Defensive tackle Darius Holland was more succinct:  “They totally and honestly just whipped our ass.”

Now What?

What had seemed to be a charmed season was now seemingly in ruins.  With the loss, Colorado fell to No. 7 in the polls, and was now 7-1 (3-1 in the Big Eight).  A 7-1 record from a team which had been 8-3-1 in 1993, considering six of the first eight games had been against ranked opponents, was not bad at all.

But, with the Orange Bowl and the National Championship now out of reach, the question had to be asked:

Now What?

“I don’t think we’re a candidate to win the National Championship at this point,” said a disappointed McCartney after the Nebraska loss.  “But we are a candidate to go to a January 1st or 2nd bowl and play a great opponent.  We still have that to look forward to.”

The most likely scenario for the Buffs, if they could win out in their final three games of the regular season, was a trip to Tempe, Arizona, for the Fiesta Bowl.  “We have the first pick on Colorado if they are not the Big Eight champs,” said Fiesta Bowl representative John Junker.  “So we’d have to pass on them in order for them to play in any other bowl and it’s not likely that we’ll do that.”

So, three wins would likely mean a New Year’s Day date in Arizona.  Three walkover wins against Oklahoma State, Kansas, and Iowa State and a game against a top tier team would mean 11 wins and a top ten finish.  Not bad.

But 1994 still had so much more drama to offer.

Here is the YouTube video of the game …

– Game Notes –

– Nebraska’s edge in total yards – 345-to-314 – and first downs – 20-to-18 – were not great, but the Cornhuskers held a decisive 234-89 advantage in total yards in the decisive first half.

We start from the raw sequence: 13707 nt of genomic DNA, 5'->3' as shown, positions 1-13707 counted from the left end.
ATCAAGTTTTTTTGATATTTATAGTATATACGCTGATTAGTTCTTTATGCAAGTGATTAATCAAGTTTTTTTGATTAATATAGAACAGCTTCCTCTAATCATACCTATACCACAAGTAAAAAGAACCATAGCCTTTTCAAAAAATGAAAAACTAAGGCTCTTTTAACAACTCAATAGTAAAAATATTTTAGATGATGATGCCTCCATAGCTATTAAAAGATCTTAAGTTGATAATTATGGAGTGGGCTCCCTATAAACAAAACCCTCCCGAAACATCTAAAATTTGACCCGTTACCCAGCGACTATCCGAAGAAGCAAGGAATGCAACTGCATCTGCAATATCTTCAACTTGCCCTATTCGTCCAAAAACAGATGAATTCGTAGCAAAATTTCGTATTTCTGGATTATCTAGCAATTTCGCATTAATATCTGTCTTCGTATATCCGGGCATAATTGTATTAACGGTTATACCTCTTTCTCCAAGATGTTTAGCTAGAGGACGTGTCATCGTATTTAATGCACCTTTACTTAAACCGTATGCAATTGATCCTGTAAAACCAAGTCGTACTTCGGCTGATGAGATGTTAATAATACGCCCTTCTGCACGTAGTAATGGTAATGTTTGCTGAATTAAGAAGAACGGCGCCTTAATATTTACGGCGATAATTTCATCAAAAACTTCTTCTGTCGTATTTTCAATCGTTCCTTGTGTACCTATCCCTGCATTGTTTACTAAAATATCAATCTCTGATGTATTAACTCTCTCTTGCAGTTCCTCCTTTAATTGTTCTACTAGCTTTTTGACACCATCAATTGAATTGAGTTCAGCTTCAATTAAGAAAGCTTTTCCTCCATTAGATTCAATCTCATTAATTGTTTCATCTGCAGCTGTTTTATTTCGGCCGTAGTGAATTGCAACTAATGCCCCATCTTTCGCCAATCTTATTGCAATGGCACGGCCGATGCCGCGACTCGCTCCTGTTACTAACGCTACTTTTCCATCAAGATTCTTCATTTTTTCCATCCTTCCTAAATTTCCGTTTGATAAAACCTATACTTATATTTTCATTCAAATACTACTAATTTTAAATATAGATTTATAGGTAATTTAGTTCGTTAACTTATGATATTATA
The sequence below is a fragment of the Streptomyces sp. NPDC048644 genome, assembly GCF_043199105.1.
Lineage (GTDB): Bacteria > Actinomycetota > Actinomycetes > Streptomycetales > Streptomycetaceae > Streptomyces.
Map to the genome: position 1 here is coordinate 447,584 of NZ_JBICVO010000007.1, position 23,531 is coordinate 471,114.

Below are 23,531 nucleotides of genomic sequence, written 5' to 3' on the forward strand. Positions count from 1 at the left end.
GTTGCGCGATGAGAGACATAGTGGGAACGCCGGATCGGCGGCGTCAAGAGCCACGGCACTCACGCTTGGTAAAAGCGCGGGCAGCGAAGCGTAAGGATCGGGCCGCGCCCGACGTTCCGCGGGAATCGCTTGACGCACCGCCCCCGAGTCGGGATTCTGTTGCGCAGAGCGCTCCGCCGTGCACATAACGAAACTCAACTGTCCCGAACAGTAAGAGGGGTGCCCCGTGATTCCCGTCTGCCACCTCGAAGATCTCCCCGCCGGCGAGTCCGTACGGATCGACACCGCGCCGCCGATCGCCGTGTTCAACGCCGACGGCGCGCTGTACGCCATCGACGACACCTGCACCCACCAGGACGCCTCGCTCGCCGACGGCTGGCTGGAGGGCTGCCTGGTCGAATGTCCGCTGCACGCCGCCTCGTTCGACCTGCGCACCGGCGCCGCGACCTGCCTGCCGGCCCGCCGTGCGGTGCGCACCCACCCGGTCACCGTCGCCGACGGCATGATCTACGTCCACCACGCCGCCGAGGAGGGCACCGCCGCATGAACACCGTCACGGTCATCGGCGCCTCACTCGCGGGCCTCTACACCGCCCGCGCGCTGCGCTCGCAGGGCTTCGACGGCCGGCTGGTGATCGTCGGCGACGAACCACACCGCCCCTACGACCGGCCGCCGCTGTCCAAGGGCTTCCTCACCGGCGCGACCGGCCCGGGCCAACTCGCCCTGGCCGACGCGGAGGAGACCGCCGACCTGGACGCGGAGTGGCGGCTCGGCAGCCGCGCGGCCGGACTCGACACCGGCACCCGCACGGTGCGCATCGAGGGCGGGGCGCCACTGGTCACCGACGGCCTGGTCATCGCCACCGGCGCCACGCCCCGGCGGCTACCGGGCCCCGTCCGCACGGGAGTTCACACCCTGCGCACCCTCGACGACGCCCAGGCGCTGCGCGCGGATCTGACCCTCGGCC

– Nebraska held the ball for 38:24 of game clock, to just 21:36 for Colorado.

– The Buffs’ lone scoring drive of the afternoon, coming on a six-yard run by Rashaan Salaam, was the end result of only a 36-yard touchdown drive (in five plays), coming after the Cornhuskers’ lone turnover on the day.

– Linebacker Ted Johnson had a team season-high 20 tackles against Nebraska, including 13 solo tackles. Johnson would go on to garner many honors in the 1994 season. A second-team All-American (AP), Johnson was a first-team All-Big Eight honoree, one of 15 semi-finalists for Defensive National Player-of-the-Year (Football News), and was the runner-up for the Butkus Award, given to the nation’s best linebacker (Dana Howard from Illinois won the Butkus Award in 1994).

– The 24-7 victory over Colorado would vault former No. 3 Nebraska into the No. 1 ranking. Wins over Kansas, Iowa State, and Oklahoma kept the Cornhuskers perfect in the regular season. Nebraska was then matched with No. 3 Miami in the Orange Bowl. A 24-17 victory over the Hurricanes gave the Cornhuskers a perfect 13-0 record, and Nebraska head coach Tom Osborne his first national title (in his 22nd-year as head coach). No. 2 Penn State, which defeated No. 12 Oregon, 38-20, in the Rose Bowl, remained at No. 2. Colorado, which entered the bowl season as the nation’s No. 4 team, supplanted Miami at the No. 3 spot after defeating Notre Dame, 41-24, in the Fiesta Bowl.